We called ’em “Boards” and they were one of Mike Gittleson’s evil creations. The first iteration was literally a 2′ x 4′, about four feet long and pushing them on astroturf was decidedly awful. Later, when we got field turf in the fieldhouse, the boards got an upgrade with the “skis” you see above — they didn’t make them any easier. We used to push these boards up and down the field 2 minutes on/1 minute off for about 45 minutes or so (although that was usually only about half the workout.) A few times, we pushed them outside on the grass. It was one hell of a conditioning workout.
If you’re going to be an athlete, you better be prepared to run. Shown here is George Hackenschmidt training in Chicago to face Frank Gotch for the second time. (Taken in 1911) Hack is flanked by his training partners Dr. Benjamin Roller, Gus “Americus” Schoenlein, and Jacob Koch, the former World Champion from Germany — and they all appear to be in fine fettle.
Oldtime football players used to push wooden sleds to build leg strength and stamina. This was good for conditioning although not so much for football technique — either way, it’s a great workout. This picture shows the Harvard football team training circa 1910. Sleds like these are actually still made for training purposes although if you don’t have one, you can always push a car for a similar effect.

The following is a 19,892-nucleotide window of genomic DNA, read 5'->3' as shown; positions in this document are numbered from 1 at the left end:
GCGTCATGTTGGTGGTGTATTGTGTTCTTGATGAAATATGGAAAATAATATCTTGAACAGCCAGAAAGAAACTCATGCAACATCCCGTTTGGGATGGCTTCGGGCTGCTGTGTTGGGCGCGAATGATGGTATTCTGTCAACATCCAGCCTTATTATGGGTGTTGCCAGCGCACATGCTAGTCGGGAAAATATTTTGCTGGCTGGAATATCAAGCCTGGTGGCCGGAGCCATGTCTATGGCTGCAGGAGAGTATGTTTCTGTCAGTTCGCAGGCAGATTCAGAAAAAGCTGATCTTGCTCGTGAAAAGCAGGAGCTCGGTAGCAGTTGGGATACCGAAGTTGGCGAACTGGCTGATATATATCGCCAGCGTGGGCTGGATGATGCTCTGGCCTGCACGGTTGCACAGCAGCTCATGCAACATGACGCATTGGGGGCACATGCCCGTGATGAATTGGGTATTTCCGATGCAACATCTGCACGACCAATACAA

How do you train when you want to be in the meanest and toughest possible shape? The answer is “Like a wrestler” which is exactly what boxing champ Jim Jeffries used to do in his training camps. There’s nothing better for buiding strength of mind AND strength of body. Jeffries’ wrestling coach? None other than Farmer Burns.
Any University of Michigan football player from the last fifteen years will break down and cry at the sight of this picture. Needless to say, physical conditioning is a big part of the game of football and one of the ‘top secret’ conditioning tools that we used to use can be seen here. Think of it as a portable, one-man version of the traditional wooden sled.